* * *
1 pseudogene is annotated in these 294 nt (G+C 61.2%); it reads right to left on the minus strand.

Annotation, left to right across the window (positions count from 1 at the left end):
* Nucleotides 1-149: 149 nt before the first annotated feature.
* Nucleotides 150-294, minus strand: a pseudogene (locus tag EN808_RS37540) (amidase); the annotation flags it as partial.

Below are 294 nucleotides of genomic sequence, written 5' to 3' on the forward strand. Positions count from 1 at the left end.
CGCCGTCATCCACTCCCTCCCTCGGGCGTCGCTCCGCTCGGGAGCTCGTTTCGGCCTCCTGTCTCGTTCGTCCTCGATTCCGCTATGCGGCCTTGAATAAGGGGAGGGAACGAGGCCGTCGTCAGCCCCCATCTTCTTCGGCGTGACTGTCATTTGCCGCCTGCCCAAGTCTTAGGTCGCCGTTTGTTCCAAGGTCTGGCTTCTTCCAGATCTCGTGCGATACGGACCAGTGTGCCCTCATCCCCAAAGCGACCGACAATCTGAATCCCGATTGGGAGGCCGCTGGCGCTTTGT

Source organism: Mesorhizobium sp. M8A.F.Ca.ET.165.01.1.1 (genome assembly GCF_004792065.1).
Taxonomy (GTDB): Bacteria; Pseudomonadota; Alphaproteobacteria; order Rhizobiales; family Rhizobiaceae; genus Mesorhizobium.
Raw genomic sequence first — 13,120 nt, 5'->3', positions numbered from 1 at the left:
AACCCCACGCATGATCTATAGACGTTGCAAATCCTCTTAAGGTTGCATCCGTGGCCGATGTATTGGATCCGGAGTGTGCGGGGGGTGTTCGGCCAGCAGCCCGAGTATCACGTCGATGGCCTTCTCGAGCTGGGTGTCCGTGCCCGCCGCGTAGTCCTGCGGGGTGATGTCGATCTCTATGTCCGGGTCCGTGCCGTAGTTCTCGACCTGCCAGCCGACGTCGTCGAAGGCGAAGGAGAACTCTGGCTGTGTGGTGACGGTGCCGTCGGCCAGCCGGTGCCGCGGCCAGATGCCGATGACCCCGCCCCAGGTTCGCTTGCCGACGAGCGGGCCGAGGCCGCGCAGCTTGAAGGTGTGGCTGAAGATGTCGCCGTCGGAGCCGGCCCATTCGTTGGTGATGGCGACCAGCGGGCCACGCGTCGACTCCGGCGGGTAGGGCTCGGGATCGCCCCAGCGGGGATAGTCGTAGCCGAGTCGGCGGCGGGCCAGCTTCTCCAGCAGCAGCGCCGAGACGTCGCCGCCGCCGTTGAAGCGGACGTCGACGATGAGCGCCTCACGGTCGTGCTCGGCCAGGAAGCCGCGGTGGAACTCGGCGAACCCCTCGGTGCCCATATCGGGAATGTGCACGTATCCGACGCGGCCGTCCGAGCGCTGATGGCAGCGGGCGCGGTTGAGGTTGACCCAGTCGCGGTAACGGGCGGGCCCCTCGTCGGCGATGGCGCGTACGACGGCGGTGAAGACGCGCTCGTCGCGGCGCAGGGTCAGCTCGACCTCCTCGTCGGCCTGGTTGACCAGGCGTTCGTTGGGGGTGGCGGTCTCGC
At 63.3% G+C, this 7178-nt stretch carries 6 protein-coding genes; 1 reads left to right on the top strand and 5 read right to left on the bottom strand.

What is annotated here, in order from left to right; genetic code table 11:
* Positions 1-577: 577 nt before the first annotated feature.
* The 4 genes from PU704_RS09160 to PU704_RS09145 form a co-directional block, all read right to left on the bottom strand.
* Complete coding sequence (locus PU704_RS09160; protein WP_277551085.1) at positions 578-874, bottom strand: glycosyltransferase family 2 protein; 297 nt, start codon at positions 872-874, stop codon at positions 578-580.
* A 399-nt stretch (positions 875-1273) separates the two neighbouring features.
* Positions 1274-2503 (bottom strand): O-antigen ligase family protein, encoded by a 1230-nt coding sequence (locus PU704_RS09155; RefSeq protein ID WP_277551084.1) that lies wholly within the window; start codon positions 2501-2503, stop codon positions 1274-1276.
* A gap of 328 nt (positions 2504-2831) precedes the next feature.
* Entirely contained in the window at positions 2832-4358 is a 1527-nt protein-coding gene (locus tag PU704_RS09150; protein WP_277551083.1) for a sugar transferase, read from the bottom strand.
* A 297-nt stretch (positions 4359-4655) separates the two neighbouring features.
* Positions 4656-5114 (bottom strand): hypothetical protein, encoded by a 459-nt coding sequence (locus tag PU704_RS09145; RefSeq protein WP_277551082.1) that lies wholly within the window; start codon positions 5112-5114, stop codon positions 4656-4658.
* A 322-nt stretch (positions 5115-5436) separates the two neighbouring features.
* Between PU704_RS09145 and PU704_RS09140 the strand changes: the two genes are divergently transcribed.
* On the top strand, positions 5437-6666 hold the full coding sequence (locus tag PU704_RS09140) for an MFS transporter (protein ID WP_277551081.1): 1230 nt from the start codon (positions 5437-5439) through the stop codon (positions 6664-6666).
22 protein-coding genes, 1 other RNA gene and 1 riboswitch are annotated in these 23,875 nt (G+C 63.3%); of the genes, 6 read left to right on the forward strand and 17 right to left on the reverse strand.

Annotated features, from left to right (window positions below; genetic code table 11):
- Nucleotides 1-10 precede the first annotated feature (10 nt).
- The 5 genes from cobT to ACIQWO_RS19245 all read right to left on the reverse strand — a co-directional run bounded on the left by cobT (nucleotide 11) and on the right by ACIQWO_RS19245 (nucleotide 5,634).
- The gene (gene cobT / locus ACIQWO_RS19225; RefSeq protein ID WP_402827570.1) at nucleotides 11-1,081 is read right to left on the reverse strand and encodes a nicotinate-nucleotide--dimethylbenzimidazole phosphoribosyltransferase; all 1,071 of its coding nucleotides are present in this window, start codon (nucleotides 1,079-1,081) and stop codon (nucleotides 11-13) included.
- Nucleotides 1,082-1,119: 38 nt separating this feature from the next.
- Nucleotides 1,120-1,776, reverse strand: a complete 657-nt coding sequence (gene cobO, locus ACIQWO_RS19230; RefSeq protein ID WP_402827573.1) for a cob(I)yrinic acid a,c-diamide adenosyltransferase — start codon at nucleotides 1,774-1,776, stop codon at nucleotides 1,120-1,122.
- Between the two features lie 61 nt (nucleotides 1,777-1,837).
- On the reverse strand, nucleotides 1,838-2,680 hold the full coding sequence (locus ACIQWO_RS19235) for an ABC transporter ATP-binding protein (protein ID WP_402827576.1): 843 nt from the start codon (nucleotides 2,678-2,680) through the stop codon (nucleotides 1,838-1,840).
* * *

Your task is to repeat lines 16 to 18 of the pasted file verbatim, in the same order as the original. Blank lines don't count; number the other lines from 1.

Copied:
* A 399-nt stretch (positions 875-1273) separates the two neighbouring features.
* Positions 1274-2503 (bottom strand): O-antigen ligase family protein, encoded by a 1230-nt coding sequence (locus PU704_RS09155; RefSeq protein ID WP_277551084.1) that lies wholly within the window; start codon positions 2501-2503, stop codon positions 1274-1276.
* A gap of 328 nt (positions 2504-2831) precedes the next feature.